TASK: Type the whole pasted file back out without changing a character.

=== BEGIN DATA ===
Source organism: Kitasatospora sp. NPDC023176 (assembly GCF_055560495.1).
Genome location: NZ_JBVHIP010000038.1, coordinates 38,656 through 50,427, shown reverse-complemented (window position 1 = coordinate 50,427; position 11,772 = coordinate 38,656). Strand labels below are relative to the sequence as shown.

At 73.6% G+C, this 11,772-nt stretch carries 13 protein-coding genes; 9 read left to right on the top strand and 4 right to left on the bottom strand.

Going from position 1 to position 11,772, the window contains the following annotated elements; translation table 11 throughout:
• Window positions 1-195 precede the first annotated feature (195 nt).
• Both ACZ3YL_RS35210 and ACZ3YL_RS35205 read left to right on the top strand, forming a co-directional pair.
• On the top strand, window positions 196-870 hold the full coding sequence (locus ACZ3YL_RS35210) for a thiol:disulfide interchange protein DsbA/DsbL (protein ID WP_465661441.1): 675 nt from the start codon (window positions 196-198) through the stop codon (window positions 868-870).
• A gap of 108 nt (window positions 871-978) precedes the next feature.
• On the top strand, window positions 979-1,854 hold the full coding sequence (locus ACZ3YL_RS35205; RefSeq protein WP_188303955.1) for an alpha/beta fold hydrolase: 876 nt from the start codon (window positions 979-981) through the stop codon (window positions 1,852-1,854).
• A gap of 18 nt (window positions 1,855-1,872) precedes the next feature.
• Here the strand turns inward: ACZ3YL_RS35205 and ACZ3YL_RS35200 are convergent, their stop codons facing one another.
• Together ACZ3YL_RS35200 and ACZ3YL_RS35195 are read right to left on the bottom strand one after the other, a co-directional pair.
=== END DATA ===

Source organism: Kitasatospora sp. NPDC023176 (assembly GCF_055560495.1).
Genome location: NZ_JBVHIP010000038.1, coordinates 38,656 through 50,427, shown reverse-complemented (window position 1 = coordinate 50,427; position 11,772 = coordinate 38,656). Strand labels below are relative to the sequence as shown.

At 73.6% G+C, this 11,772-nt stretch carries 13 protein-coding genes; 9 read left to right on the top strand and 4 right to left on the bottom strand.

Going from position 1 to position 11,772, the window contains the following annotated elements; translation table 11 throughout:
• Window positions 1-195 precede the first annotated feature (195 nt).
• Both ACZ3YL_RS35210 and ACZ3YL_RS35205 read left to right on the top strand, forming a co-directional pair.
• On the top strand, window positions 196-870 hold the full coding sequence (locus ACZ3YL_RS35210) for a thiol:disulfide interchange protein DsbA/DsbL (protein ID WP_465661441.1): 675 nt from the start codon (window positions 196-198) through the stop codon (window positions 868-870).
• A gap of 108 nt (window positions 871-978) precedes the next feature.
• On the top strand, window positions 979-1,854 hold the full coding sequence (locus ACZ3YL_RS35205; RefSeq protein WP_188303955.1) for an alpha/beta fold hydrolase: 876 nt from the start codon (window positions 979-981) through the stop codon (window positions 1,852-1,854).
• A gap of 18 nt (window positions 1,855-1,872) precedes the next feature.
• Here the strand turns inward: ACZ3YL_RS35205 and ACZ3YL_RS35200 are convergent, their stop codons facing one another.
• Together ACZ3YL_RS35200 and ACZ3YL_RS35195 are read right to left on the bottom strand one after the other, a co-directional pair.